A human rights organization under the aegis of Connected Development on Sunday alleged that there were plans by those it described electoral criminals to rig the general election by compromising the results.
The Chief Executive Officer of CODE, Hamzat Lawal, who raised the alarm, said he got the information from the organisation’s 20,000 community-driven observers on the ground.
Lawal alleged that the rigging technique involved slow uploading of results on the INEC result portal, relocation of state collation centres without adequate information to stakeholders, outright denial of accredited observers access to new locations as well as issues of elections not holding in some local government areas but results being collated amongst others.
According to him, the criminal acts threaten the credibility of this election, and would make it possible for many people to accept the results to be announced by the Independent National Electoral Commission, INEC.
He said, “Connected Development and its partners are at this moment calling the Independent National Electoral Commission to indeed be independent and serve the people the constitution has mandated it to serve.
“With 20,000 community-driven observers on the ground, CODE and its partners, using our Electoral Intelligence tool, Uzabe have noticed a worrisome trend across the nation that points to the gaps and unpreparedness within the structure of the electoral process which is threatening the credibility of this election.
“We have several reports indicating that States like Ekiti, Cross River, Imo, and Rivers State have had their Local Government Area (LGA) collation centers relocated without adequate information to stakeholders.
“In Ekiti especially, we have it on good authority that all LGA collation centres were relocated, and in most cases, accredited observers were outrightly denied access and new locations were shrouded in secrecy.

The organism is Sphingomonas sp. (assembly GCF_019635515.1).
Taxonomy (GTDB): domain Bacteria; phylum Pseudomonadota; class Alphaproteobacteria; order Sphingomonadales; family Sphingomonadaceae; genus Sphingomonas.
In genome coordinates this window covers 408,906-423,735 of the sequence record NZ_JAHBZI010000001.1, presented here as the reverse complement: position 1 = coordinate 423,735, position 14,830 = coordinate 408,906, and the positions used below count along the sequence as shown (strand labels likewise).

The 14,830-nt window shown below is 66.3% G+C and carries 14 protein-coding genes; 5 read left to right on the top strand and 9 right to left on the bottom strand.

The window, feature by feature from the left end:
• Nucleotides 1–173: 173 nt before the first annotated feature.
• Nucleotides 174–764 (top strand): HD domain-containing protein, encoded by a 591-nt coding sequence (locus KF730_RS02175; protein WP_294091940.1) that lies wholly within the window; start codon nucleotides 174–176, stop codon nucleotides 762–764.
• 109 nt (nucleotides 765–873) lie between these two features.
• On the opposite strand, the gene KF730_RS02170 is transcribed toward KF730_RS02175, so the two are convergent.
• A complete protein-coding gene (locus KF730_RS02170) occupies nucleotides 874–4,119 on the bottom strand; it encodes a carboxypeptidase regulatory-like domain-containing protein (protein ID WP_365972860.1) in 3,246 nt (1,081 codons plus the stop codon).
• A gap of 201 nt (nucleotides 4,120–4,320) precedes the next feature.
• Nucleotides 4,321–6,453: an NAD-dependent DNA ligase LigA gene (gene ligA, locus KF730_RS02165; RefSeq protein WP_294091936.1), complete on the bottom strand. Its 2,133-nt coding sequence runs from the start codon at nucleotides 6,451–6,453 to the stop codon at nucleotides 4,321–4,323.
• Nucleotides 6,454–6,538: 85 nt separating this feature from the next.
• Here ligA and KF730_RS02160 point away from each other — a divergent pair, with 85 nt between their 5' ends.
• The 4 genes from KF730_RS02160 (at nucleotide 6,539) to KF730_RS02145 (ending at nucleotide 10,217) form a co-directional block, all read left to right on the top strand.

“We have seen issues of elections not holding in some local government areas and results are being collated.
“This happened in Oru East, Imo State, where our observers confirmed that no election was held and in fact, some voters were asked to vote in a private residential building of a party chieftain, which is clearly against INEC guidelines and the electoral act. Yet we have results from that LGA. This is an indictment on INEC and all that our constitution stands for.
“There is still a growing number of reports that several polling units opened polls very late and ended the process of voting while voters were still in the queue, citing nightfall as the reason, thereby disenfranchising thousands of voters across various polling units.
“The INEC 2023 election guidelines state that voting till the last person on the queue votes but this was clearly not adhered to.
“We also noted that in many polling stations, BVAS were reported to be malfunctioning and observers even recorded a shortage of necessary materials.
“We are very concerned about the slow upload of results on the INEC result portal. At this point, the result portal has only 40,000 polling units results.
“This is more disturbing as we are aware that INEC created over 50,000 new polling units with less than 100 registered voters in each of them, and elections was since concluded in all these polling units at 2:30pm yesterday and one would expect that by midnight of yesterday, all this polling units results should have been uploaded.
“This expectation is coming from the experience we observed in the Ekiti and Osun Gubernatorial elections, where we witnessed over 95 percent of the results uploaded before midnight on election day.
“Nigerians deserve efficiency, they deserve fairness, with people denying themselves sleep and keeping wake under the rain, Nigerians deserve better from public institutions.
“Therefore we are calling on INEC to address these issues immediately. We are also calling on the Nigerian police as the lead agency on election security to monitor.
“Joint security forces deployed for this election have done well and are already stretched.
“Lack of adequate information, access to independent observers and strict adherence to the electoral act of 2022 and the INEC’s guidelines will cause apprehension, a trust deficit that might lead to civil unrest and rejection of the overall outcome, and should be addressed immediately by the INEC chairman.”